By Robert L. Cain
So you want to sell that rental property, and you’re going to carry the paper. That has long been an excellent way for investors to sell rental property while keeping an income stream. But watch out; in order to protect us from ourselves, Congress stepped in. They passed two laws that butt up against each other and contradict each other in a couple of places. But that got worked out enough so that they now work in tandem—almost.
The first one is the SAFE Act, which stands for Secure and Fair Enforcement for Mortgages Act. That was passed in 2008 and signed into law by George W. Bush. That law protects us from incompetent and sleazy mortgage brokers, but it also affects people who would sell their properties with owner-carry loans. It requires that anyone who is in the business of writing mortgage loans be licensed. Whom that covers varies state to state so that one state might require anyone who writes a loan, ranging from owners who would carry the paper on even one property to only those who write and carry the five or more loans a year to be licensed as “mortgage originators.” It is up to each state to make its own rules unless those rules don’t suit HUD, and then HUD intervenes with its own “acceptable” rules.
The second one is the 900-page Dodd-Frank Act that went into effect January 2014. It’s had two years to work its way into the economy. The main purpose of the act was to regulate banks and securities dealers so that we wouldn’t have a repeat of the housing crisis that began in 2008. However, a small piece of Dodd-Frank deals with seller financing.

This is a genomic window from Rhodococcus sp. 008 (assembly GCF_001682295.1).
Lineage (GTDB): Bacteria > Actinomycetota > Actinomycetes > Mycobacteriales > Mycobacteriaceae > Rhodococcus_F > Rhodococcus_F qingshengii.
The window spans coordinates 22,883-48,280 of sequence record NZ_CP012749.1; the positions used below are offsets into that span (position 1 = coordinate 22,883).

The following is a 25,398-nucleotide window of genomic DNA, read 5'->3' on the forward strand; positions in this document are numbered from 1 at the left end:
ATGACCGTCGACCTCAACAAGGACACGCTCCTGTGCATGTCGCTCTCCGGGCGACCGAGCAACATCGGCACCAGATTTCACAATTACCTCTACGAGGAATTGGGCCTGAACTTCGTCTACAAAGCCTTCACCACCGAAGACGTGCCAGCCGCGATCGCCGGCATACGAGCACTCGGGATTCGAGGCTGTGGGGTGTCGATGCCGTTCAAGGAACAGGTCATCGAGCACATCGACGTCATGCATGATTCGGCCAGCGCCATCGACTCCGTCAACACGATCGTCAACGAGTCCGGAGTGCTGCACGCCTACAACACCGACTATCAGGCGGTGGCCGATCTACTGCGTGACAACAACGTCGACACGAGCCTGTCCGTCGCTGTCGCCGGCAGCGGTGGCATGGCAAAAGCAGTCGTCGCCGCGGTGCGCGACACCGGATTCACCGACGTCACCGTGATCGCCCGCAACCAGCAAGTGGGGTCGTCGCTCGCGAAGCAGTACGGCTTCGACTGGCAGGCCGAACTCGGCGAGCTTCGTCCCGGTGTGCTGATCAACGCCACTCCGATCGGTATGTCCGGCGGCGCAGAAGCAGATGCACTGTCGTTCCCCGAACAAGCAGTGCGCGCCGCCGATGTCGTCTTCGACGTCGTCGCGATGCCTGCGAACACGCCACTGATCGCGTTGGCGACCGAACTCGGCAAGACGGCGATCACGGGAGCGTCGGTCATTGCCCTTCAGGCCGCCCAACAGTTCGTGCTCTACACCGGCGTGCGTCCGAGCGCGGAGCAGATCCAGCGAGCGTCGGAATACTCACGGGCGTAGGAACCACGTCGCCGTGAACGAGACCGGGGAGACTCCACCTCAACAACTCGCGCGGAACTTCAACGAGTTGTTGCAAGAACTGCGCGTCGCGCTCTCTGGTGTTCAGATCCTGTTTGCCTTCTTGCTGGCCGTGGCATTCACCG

Here’s where they combined SAFE and Dodd-Frank. The law exempts the following:
- a natural person, estate, or trust who provides seller financing for only one property in any 12 month period.
- any type of seller financing entity that finances the sales of three or fewer properties in any 12 month period. (§1026.36(a)(4) and (5))
And if someone meets either of those criteria, the rest of the regulations take effect:
Specifically, under the first special exclusion, if a seller financer is a natural person, estate, or trust, he or she is not a loan originator if:
- provides seller financing for only one property in any 12 month period.
- owned the property securing the financing.
- did not construct, or act as a contractor for the construction of, a residence on the property in the ordinary course of business.
- financing meets the requirements below.
The financing must:
- Have a repayment schedule that does not result in negative amortization.